However, a biopsy of the growth came back positive for melanoma. Peter, who lives in Palo Alto, California, with his wife and three children, immediately reached out to several doctors in the San Francisco Bay Area, and all had the same advice: “Take it out, take a biopsy.” Continue reading…


Testing for Tumor Mutations: Liquid Biopsy Versus Traditional Biopsy


Liquid biopsies, virtually unknown even a year or two ago, are becoming common tools in precision diagnostics for cancer. Here, I will try to explain some of the more important differences between liquid and “traditional” tumor biopsies.

Biopsies of solid tumors (e.g., lung, breast, or brain tumors) involve surgically removing a small part of a tumor and sending it to pathology lab. In the last few years, doctors have also started to send some tumor samples to special service labs that analyze tumor DNA for the presence of cancer-related mutations.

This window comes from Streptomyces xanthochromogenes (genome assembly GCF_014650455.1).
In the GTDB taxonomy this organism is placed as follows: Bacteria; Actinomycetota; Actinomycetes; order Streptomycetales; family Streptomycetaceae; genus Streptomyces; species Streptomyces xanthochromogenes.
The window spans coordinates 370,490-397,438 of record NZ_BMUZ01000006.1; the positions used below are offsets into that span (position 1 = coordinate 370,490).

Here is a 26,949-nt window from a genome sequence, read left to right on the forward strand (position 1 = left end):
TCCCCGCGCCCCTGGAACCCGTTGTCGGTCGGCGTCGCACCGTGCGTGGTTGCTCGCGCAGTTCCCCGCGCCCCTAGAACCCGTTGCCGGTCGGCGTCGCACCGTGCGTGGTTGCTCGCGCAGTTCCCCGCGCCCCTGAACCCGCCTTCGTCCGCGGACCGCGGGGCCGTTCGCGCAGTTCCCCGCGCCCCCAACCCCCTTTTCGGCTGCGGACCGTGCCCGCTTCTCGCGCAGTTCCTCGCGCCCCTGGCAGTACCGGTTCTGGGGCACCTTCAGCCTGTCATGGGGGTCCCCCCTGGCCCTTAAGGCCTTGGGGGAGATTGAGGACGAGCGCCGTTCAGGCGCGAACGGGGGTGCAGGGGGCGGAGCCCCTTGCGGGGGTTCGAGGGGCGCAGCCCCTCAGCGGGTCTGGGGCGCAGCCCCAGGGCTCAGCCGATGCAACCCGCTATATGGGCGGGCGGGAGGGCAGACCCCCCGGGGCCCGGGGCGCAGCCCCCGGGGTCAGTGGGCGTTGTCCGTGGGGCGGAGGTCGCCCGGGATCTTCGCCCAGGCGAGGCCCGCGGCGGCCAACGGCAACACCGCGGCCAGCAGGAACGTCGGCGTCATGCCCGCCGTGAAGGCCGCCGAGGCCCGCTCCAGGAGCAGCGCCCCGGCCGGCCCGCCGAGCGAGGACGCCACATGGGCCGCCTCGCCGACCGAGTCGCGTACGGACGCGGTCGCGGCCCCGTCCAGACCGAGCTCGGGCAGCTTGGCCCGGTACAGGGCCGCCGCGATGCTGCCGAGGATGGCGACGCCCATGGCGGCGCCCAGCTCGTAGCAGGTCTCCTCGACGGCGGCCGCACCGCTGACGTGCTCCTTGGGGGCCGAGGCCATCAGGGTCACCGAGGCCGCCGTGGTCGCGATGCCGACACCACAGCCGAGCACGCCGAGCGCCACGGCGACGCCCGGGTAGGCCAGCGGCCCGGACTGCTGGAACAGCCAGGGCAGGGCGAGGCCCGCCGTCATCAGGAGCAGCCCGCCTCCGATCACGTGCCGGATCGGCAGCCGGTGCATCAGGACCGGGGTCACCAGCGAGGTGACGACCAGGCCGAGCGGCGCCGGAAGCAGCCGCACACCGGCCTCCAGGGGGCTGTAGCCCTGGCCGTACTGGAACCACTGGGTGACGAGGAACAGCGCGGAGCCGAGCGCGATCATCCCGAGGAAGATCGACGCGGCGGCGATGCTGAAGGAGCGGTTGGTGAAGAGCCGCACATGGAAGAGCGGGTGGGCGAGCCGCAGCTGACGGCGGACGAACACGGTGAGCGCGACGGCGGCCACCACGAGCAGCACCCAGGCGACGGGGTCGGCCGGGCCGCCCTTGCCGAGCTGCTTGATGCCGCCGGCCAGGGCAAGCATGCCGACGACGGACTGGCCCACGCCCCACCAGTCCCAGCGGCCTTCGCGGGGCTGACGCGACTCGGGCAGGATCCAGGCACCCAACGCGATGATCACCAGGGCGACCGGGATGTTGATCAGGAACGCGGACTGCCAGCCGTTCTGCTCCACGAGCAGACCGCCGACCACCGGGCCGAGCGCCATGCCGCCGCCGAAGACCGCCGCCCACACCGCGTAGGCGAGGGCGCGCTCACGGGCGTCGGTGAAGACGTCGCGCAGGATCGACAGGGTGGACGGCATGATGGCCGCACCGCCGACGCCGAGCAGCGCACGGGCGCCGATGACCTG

By definition, regular biopsies can be intrusive and are sometimes associated with side effects, such as bleeding or infection. However, they provide some really essential information; i.e., the histology and grade of the tumor and other tumor characteristics necessary to determine the best choice of treatment. For lung cancer, for example, a biopsy determines the type of tumor—adenocarcinoma, squamous cancer, small-cell lung cancer, or another, less common type. For breast cancer, a routine test will determine if the tumor expresses estrogen, progesterone receptors, and a protein called HER2. These tests are critically important in guiding treatment choices. If mutational analysis of cancer-related genes is also performed (which doesn’t always happen, unfortunately), it may guide treatment with targeted drugs. Continue reading…


Melanoma: New Drugs and New Challenges (Part 2 of 2)


Editor’s note: This is part 2 of a 2-part post on the latest research in melanoma. To learn about research into drug combinations for melanoma that may work better than single drugs, check out Melanoma: New Drugs and New Challenges (Part 1 of 2).